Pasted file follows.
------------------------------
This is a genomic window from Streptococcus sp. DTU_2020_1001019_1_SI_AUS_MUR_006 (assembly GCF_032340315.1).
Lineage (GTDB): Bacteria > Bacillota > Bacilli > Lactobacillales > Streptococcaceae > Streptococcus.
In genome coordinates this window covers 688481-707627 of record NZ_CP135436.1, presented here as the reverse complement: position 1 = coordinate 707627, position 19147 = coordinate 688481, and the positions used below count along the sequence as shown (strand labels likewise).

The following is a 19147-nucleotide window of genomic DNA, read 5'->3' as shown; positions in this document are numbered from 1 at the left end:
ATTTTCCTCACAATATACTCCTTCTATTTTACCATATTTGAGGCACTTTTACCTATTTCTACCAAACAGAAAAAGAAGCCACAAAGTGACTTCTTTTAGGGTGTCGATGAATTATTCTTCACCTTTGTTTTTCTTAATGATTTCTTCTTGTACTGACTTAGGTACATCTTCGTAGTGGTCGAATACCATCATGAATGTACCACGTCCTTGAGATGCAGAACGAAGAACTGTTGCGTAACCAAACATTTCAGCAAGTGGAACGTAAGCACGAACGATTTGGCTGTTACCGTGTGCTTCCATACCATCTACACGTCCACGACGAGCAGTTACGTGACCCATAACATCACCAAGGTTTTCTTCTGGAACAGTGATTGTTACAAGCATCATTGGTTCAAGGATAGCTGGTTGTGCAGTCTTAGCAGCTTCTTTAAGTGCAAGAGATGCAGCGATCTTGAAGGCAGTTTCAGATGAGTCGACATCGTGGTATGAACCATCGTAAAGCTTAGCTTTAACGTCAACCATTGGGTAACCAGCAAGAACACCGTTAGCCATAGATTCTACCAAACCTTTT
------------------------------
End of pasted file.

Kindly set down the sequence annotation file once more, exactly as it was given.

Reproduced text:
This is a genomic window from Streptococcus sp. DTU_2020_1001019_1_SI_AUS_MUR_006 (assembly GCF_032340315.1).
Lineage (GTDB): Bacteria > Bacillota > Bacilli > Lactobacillales > Streptococcaceae > Streptococcus.
In genome coordinates this window covers 688481-707627 of record NZ_CP135436.1, presented here as the reverse complement: position 1 = coordinate 707627, position 19147 = coordinate 688481, and the positions used below count along the sequence as shown (strand labels likewise).

The following is a 19147-nucleotide window of genomic DNA, read 5'->3' as shown; positions in this document are numbered from 1 at the left end:
ATTTTCCTCACAATATACTCCTTCTATTTTACCATATTTGAGGCACTTTTACCTATTTCTACCAAACAGAAAAAGAAGCCACAAAGTGACTTCTTTTAGGGTGTCGATGAATTATTCTTCACCTTTGTTTTTCTTAATGATTTCTTCTTGTACTGACTTAGGTACATCTTCGTAGTGGTCGAATACCATCATGAATGTACCACGTCCTTGAGATGCAGAACGAAGAACTGTTGCGTAACCAAACATTTCAGCAAGTGGAACGTAAGCACGAACGATTTGGCTGTTACCGTGTGCTTCCATACCATCTACACGTCCACGACGAGCAGTTACGTGACCCATAACATCACCAAGGTTTTCTTCTGGAACAGTGATTGTTACAAGCATCATTGGTTCAAGGATAGCTGGTTGTGCAGTCTTAGCAGCTTCTTTAAGTGCAAGAGATGCAGCGATCTTGAAGGCAGTTTCAGATGAGTCGACATCGTGGTATGAACCATCGTAAAGCTTAGCTTTAACGTCAACCATTGGGTAACCAGCAAGAACACCGTTAGCCATAGATTCTACCAAACCTTTT